Park by Phone data breach affects 5,000 customers - A data breach at Cork City Park by Phone service in Ireland has affected more than 5,000 people. https://www.scmagazine.com/home/news/park-by-phone-data-breach-affects-5000-customers/

Veeam MongoDB left unsecured, 440 million records exposed - The Swiss-based data company Veeam exposed more than 445 million records when it used a misconfigured MongoDB hosted on Amazon Web Services that did not require any password to access. https://www.scmagazine.com/home/news/veeam-mongodb-left-unsecured-440-million-records-exposed/

Canadian town bows to ransomware attack, will pay attackers - The small Canadian town of Midland, Ontario plans to pay off the malicious actors who shut down the municipalities compute system with a ransomware attack on Sept. 1. https://www.scmagazine.com/home/news/canadian-town-bows-to-ransomware-attack-will-pay-attackers/

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Fair Housing Act

  A financial institution that advertises on-line credit products that are subject to the Fair Housing Act must display the Equal Housing Lender logotype and legend or other permissible disclosure of its nondiscrimination policy if required by rules of the institution's regulator.
  Home Mortgage Disclosure Act (Regulation C)
  The regulations clarify that applications accepted through electronic media with a video component (the financial institution has the ability to see the applicant) must be treated as "in person" applications. Accordingly, information about these applicants' race or national origin and sex must be collected. An institution that accepts applications through electronic media without a video component, for example, the Internet or facsimile, may treat the applications as received by mail.

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FFIEC IT SECURITY - We continue our series on the FFIEC interagency Information Security Booklet.  

This phase ranks the risk (outcomes and probabilities) presented by various scenarios produced in the analysis phase to prioritize management's response. Management may decide that since some risks do not meet the threshold set in their security requirement, they will accept those risks and not proceed with a mitigation strategy. Other risks may require immediate corrective action. Still others may require mitigation, either fully or partially, over time. Risks that warrant action are addressed in the information security strategy.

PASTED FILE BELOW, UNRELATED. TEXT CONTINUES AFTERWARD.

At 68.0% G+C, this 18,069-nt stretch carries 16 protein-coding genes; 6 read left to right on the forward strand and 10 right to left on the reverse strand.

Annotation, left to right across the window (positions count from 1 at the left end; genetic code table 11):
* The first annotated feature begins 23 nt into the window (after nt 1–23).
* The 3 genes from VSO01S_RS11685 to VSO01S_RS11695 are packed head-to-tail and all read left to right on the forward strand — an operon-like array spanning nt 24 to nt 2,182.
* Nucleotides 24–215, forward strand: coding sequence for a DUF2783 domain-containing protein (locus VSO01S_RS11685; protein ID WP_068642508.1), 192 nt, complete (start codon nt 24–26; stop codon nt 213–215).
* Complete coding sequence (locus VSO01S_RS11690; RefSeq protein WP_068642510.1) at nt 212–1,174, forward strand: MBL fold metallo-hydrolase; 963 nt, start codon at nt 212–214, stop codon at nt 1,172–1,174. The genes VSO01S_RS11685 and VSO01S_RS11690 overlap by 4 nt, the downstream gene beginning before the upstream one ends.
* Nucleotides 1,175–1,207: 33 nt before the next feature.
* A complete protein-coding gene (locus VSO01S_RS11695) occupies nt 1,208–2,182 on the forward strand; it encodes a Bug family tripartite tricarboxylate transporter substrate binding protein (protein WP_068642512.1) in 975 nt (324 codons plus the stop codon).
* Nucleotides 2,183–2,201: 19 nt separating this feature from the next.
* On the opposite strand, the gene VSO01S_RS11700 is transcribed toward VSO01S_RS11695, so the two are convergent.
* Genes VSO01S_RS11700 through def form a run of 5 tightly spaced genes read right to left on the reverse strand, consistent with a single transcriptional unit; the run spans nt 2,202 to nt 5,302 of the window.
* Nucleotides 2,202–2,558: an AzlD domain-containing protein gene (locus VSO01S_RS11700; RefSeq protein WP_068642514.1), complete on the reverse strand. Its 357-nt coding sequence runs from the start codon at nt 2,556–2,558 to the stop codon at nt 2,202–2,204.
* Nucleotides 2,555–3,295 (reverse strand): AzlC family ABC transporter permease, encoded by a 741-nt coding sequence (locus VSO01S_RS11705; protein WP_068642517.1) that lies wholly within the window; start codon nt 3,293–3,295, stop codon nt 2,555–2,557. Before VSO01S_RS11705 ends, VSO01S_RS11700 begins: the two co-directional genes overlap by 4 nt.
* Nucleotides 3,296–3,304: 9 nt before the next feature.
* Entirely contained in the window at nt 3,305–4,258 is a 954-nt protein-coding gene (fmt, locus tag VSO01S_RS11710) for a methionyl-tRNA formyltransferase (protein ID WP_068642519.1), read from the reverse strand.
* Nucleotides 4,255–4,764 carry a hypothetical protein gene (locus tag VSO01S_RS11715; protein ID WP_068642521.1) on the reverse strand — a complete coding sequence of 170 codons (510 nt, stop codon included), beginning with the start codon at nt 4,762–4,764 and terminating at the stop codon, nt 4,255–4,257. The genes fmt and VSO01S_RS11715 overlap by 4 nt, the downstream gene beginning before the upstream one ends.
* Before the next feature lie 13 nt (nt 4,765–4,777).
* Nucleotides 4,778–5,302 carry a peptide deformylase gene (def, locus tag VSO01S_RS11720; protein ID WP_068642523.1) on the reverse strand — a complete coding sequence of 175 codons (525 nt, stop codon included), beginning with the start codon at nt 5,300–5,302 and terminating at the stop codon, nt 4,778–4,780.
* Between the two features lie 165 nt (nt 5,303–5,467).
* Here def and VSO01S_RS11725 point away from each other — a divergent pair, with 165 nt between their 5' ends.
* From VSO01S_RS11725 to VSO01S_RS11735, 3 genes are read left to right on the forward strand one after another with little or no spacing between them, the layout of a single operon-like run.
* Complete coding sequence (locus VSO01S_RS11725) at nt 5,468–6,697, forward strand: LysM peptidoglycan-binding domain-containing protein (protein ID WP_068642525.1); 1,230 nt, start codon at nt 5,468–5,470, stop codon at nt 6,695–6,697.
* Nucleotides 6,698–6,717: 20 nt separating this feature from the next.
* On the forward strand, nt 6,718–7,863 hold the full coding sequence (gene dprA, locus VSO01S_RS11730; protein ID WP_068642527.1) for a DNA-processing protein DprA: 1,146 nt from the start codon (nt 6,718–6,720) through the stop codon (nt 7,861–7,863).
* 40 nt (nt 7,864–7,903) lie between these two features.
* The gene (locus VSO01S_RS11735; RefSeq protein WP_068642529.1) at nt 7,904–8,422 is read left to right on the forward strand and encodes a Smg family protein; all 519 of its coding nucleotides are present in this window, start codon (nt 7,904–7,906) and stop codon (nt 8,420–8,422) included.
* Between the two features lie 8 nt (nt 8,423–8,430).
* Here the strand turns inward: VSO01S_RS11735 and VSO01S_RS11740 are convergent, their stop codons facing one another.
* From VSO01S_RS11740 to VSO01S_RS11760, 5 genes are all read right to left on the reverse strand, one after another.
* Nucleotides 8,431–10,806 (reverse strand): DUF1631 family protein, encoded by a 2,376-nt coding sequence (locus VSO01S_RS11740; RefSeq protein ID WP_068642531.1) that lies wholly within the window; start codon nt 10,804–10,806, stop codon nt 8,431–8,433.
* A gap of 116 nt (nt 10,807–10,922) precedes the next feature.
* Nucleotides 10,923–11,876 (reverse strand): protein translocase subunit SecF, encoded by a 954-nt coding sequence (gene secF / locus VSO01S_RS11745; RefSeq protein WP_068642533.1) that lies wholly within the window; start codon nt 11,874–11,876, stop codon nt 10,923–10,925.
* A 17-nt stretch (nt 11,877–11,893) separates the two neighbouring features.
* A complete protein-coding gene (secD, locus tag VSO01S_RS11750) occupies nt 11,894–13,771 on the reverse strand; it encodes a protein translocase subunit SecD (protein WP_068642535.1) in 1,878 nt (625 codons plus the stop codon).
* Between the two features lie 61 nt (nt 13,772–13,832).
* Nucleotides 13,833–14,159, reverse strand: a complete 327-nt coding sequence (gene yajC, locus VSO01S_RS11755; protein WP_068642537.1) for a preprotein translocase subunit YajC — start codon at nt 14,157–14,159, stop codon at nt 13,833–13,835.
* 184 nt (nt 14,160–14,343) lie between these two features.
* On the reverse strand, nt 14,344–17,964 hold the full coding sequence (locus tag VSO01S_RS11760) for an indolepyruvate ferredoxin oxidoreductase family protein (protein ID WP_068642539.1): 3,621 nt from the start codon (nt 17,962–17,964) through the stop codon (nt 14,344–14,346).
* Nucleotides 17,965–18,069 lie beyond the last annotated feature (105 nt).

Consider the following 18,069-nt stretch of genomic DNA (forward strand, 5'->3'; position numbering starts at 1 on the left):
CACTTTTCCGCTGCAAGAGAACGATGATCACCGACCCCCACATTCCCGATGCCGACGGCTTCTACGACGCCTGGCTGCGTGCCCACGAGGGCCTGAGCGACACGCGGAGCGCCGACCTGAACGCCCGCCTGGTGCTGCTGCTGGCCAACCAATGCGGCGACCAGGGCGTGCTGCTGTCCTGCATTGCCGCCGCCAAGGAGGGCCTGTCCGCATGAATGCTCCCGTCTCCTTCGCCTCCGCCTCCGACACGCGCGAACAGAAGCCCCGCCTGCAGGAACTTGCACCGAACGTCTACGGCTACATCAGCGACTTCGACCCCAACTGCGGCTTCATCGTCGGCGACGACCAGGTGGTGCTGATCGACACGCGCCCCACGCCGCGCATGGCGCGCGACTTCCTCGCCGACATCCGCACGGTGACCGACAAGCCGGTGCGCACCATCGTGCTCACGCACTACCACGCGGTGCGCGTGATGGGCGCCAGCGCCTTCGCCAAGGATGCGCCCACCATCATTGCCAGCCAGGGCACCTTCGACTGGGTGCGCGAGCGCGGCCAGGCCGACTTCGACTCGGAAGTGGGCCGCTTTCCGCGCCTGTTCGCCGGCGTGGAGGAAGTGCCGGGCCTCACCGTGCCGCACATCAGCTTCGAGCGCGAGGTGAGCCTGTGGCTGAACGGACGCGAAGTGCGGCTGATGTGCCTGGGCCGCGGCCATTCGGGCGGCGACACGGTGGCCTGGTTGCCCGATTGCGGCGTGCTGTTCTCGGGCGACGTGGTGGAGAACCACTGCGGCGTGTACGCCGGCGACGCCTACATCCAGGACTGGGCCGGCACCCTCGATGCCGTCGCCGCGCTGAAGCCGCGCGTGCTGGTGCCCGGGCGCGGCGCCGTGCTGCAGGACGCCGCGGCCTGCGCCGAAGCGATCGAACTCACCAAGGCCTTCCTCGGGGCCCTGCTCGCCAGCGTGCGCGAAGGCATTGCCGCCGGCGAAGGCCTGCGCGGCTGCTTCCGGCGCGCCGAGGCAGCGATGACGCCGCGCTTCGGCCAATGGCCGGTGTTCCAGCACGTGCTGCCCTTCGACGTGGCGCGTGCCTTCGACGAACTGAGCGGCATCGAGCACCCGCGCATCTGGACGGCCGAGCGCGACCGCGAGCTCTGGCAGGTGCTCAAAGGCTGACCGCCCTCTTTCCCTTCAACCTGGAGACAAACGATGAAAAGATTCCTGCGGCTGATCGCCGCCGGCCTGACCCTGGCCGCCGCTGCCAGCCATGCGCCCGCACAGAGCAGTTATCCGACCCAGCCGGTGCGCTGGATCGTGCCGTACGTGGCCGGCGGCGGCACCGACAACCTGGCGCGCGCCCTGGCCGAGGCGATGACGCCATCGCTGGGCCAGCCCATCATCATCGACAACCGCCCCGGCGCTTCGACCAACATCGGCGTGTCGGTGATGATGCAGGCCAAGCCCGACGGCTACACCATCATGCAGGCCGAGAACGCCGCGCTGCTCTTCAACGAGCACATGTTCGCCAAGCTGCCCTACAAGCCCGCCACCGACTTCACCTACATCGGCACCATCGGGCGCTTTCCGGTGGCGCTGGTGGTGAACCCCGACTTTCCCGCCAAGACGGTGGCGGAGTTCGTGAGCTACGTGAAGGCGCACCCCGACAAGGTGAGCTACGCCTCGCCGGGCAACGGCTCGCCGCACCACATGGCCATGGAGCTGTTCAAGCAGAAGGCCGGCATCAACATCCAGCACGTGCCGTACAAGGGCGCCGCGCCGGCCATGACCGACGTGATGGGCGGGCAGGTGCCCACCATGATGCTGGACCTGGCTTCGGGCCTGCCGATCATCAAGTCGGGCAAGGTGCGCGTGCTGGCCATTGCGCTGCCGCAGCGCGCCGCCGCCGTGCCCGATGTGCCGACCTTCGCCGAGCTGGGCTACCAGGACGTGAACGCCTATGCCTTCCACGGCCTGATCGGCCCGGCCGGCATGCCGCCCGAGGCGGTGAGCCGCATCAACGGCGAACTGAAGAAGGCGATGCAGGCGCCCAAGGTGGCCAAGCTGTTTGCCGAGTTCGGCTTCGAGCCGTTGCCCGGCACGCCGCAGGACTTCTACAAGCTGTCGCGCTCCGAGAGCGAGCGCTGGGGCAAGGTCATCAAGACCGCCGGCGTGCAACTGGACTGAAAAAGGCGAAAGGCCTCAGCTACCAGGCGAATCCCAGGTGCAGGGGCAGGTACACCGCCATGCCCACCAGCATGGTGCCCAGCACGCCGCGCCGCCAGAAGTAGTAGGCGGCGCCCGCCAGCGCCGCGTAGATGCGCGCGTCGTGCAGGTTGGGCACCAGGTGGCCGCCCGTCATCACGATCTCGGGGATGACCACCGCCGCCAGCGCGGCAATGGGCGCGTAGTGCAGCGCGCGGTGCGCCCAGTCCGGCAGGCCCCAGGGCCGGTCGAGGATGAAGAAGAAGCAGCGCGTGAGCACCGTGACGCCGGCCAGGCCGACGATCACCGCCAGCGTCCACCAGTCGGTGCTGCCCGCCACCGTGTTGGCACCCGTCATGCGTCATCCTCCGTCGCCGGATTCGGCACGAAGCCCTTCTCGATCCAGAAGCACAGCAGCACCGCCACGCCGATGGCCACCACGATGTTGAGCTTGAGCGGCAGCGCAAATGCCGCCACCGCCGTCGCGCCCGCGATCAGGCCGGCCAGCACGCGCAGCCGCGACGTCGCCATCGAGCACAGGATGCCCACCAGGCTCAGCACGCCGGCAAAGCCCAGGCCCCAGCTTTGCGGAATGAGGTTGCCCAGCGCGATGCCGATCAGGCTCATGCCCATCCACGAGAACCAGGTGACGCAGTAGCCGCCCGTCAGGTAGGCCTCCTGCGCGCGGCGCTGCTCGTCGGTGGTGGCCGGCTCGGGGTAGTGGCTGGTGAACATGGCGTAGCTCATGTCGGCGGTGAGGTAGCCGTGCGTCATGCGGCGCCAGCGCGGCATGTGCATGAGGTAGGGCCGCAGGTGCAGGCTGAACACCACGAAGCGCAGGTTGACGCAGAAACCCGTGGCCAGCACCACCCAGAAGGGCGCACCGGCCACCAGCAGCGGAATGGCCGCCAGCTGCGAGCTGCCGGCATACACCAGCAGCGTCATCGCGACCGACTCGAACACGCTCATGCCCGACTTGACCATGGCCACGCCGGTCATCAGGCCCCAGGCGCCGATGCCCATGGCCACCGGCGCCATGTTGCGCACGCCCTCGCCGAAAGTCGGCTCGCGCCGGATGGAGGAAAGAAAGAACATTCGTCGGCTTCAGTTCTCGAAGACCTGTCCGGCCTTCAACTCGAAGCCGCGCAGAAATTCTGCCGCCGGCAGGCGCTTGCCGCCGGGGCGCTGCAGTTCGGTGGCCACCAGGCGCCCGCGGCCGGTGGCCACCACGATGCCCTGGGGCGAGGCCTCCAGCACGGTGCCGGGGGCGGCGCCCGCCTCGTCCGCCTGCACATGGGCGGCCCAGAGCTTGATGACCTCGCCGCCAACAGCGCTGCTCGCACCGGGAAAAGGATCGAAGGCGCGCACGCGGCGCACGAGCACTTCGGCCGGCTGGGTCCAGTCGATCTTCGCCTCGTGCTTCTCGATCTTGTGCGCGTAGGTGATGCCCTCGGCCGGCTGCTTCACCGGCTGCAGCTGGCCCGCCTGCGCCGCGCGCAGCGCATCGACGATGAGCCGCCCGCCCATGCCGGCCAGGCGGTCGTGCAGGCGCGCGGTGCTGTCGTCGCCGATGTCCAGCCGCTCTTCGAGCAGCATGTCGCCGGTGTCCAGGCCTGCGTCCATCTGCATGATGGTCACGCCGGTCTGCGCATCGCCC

In some borderline instances, or if planned controls cannot fully mitigate the risk, management may need to review the risk assessment and risk ranking with the board of directors or a delegated committee. The board should then document its acceptance of the risk or authorize other risk mitigation measures.

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NATIONAL INSTITUTE OF STANDARDS AND TECHNOLOGY - We continue the series on the National Institute of Standards and Technology (NIST) Handbook.
17.3.2 External Access Controls
 External access controls are a means of controlling interactions between the system and outside people, systems, and services. External access controls use a wide variety of methods, often including a separate physical device (e.g., a computer) that is between the system being protected and a network. Port Protection Devices
 Fitted to a communications port of a host computer, a port protection device (PPD) authorizes access to the port itself, prior to and independent of the computer's own access control functions. A PPD can be a separate device in the communications stream, or it may be incorporated into a communications device (e.g., a modem). PPDs typically require a separate authenticator, such as a password, in order to access the communications port.
 One of the most common PPDs is the dial-back modem. A typical dial-back modem sequence follows: a user calls the dial-back modem and enters a password. The modem hangs up on the user and performs a table lookup for the password provided. If the password is found, the modem places a return call to the user (at a previously specified number) to initiate the session. The return call itself also helps to protect against the use of lost or compromised accounts. This is, however, not always the case. Malicious hackers can use such advance functions as call forwarding to reroute calls.

Some of the above links may have expired, especially those from news organizations.  We may have a copy of the article, so please e-mail us at examiner@yennik.com if we can be of assistance.